Pluto Has Brilliant Blue Skies and Water Ice

Space scientists have got hold of images that showcase the radiant blue hue around the dwarf planet Pluto. The images have been sent by NASA’s New Horizons space probe. Other than revealing the planet’s blue skies, those images have also shown that Pluto’s surface is home to water ice.

The principal investigator of New Horizons Alan Stern said that they never thought that there can be blue sky on the Kuiper Belt. According to him, the views offered by the images are “gorgeous”.


The images revealed that the sky of the dwarf planet become blue in color when the haze particles emit blue light. According to NASA, those haze particles are most likely red or gray in color.

Another significant revelation made by the New Horizons space probe is that there are small areas of water ice on the dwarf planet. The scientists, however, were not sure about the existence of water ice on the planet. They confirmed that Pluto has areas with water ice only after reviewing data offered by New Horizons’ Ralph spectral composition mapper.

Jason Cook, a member of the science team at the Boulder, Colorado-based Southwest Research Institute, said that large portions of Pluto don’t have any sign of exposed water ice as those parts are covered by ices that are more volatile. He added that currently he and his colleagues are trying to find out why water is present only in certain places and not in all parts of Pluto.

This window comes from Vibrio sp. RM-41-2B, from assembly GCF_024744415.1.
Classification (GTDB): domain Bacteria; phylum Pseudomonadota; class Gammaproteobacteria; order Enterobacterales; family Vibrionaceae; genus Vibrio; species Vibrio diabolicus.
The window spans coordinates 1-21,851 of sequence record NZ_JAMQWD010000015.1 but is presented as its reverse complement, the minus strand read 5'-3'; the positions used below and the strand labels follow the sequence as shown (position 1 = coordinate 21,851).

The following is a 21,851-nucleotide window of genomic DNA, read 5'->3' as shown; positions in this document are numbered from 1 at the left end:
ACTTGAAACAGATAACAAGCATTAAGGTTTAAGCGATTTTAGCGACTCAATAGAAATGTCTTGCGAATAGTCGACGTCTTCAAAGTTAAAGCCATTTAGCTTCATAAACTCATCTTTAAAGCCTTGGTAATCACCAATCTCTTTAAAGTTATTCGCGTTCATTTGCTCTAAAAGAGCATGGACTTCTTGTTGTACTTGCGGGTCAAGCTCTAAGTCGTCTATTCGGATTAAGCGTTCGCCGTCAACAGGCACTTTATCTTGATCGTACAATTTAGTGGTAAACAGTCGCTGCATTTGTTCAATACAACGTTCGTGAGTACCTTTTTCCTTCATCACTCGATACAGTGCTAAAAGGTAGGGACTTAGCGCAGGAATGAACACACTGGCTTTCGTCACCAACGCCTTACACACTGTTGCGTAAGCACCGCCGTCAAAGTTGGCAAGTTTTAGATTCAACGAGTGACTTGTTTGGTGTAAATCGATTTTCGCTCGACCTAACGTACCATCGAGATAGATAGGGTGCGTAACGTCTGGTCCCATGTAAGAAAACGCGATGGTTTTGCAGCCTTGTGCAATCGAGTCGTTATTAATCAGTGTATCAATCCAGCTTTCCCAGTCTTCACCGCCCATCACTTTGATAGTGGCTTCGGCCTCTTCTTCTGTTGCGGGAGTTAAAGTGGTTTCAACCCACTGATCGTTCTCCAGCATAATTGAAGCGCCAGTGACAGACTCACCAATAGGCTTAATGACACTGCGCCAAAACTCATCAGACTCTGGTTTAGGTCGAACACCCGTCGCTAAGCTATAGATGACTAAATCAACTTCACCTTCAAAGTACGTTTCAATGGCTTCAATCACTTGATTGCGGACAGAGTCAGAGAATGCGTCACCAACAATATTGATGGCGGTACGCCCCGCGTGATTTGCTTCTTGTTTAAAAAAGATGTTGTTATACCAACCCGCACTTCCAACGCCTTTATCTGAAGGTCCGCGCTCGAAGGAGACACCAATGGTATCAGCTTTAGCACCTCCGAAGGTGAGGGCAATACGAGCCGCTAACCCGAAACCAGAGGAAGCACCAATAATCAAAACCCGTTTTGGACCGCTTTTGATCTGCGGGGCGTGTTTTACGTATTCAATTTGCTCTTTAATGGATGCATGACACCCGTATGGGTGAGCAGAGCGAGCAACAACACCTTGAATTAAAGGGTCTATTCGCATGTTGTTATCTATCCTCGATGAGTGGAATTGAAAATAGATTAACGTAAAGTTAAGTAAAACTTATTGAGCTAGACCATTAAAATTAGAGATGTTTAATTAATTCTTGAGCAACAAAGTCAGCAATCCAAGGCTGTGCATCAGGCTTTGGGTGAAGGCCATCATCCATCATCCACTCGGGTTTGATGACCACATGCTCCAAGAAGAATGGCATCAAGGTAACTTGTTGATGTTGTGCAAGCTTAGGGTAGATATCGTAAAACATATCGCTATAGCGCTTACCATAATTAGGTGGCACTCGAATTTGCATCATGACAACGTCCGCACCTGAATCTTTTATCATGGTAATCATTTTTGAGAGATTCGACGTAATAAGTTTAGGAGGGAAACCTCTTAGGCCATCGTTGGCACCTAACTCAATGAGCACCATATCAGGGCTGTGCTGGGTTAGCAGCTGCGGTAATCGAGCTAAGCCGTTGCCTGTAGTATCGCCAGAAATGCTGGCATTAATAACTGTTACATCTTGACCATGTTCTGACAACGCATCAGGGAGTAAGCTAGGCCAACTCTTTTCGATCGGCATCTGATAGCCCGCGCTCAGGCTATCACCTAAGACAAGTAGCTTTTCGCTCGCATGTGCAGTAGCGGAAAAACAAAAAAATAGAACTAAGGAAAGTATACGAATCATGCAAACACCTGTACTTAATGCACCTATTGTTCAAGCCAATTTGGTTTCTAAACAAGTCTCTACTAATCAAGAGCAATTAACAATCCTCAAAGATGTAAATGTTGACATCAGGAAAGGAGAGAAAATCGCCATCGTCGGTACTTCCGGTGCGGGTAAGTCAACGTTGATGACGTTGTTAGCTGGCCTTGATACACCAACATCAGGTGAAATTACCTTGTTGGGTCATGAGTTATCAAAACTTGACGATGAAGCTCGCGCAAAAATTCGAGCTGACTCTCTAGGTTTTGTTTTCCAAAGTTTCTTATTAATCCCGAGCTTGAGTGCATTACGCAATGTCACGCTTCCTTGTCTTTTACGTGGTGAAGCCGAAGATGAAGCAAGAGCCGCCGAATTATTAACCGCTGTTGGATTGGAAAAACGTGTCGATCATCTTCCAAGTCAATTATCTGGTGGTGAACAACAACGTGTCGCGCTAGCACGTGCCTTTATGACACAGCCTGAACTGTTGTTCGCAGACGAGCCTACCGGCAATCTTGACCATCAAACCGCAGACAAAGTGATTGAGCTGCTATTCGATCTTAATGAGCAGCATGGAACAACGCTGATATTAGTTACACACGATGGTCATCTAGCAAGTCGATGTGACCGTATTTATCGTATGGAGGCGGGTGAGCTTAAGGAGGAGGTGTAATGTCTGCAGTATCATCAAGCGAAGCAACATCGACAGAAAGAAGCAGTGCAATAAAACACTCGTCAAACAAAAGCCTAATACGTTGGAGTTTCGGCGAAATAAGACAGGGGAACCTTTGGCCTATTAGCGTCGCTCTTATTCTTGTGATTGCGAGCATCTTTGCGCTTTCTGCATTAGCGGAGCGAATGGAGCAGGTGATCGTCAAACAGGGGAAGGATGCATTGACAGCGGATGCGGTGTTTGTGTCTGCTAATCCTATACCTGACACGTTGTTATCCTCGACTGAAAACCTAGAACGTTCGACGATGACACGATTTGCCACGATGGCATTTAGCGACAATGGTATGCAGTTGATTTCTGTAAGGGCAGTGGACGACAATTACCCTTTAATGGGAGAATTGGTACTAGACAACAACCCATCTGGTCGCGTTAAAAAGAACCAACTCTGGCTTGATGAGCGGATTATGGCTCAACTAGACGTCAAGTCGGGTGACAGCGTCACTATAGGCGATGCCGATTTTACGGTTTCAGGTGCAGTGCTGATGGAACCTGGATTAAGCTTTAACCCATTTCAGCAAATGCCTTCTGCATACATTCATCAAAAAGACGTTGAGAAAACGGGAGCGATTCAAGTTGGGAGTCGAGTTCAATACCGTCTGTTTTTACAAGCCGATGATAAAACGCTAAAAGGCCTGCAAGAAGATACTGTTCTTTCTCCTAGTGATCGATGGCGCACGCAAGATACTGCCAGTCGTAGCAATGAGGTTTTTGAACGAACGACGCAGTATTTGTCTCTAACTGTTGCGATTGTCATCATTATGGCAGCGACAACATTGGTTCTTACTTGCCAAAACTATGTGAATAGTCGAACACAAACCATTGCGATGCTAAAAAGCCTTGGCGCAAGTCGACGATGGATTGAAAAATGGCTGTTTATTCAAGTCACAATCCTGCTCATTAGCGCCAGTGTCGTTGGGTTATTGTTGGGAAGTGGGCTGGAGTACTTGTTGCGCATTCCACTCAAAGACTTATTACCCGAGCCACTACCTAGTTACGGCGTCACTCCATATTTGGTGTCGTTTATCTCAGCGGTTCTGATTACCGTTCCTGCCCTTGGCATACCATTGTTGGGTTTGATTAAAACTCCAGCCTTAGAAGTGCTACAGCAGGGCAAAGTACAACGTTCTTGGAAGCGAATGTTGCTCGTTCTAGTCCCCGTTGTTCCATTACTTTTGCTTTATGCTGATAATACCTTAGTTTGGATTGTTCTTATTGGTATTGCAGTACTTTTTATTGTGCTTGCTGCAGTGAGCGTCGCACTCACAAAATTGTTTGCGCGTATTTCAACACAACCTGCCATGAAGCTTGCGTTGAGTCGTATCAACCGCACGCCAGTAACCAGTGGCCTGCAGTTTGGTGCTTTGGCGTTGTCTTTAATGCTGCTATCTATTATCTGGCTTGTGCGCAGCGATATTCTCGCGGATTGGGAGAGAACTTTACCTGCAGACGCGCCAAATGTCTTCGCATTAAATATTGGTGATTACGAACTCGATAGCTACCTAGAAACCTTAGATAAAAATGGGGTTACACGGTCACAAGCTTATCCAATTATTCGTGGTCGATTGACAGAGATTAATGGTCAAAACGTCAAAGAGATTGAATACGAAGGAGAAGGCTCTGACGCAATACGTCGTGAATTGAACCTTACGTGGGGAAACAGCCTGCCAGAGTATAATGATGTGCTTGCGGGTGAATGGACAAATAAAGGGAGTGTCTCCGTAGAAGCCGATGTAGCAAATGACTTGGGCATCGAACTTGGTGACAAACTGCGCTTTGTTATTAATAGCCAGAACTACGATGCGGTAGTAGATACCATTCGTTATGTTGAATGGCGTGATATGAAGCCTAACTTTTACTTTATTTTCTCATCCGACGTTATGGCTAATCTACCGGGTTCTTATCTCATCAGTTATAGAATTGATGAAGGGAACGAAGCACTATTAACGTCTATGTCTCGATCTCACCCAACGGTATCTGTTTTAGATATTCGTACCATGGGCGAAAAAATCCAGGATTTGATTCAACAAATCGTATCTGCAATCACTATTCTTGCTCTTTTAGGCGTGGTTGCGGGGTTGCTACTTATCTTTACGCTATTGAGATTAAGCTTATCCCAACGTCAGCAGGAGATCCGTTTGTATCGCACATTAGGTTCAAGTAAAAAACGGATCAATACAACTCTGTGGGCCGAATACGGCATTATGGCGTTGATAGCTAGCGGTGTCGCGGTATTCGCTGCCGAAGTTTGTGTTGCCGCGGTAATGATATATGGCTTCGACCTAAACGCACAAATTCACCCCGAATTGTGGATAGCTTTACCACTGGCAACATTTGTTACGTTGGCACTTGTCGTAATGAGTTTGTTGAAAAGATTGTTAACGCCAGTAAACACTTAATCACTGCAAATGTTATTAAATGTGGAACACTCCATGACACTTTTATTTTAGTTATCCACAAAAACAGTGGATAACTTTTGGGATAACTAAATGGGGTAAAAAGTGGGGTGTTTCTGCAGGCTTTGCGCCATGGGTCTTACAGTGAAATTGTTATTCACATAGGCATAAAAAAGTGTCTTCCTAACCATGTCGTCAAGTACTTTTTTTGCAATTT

At this moment, the piano-sized NASA probe is moving through the Kuiper Belt. For those who don’t know: the Kuiper Belt is an area located on the edge of our solar system. After gathering a significant amount of data about Pluto using this efficient probe, the space agency is right now planning to use it for a flyby of another Kuiper Belt object called the 2014 MU69. The 2014 MU69 is located around a billion miles away from Pluto.

According to information provided by NASA, New Horizons loses several watts of power every year. However, the agency has confirmed that still it has 20 more years of life expectancy. The latest update from the agency suggests that the probe is located 3.1 billion miles away from the Earth, and all its systems are performing normally.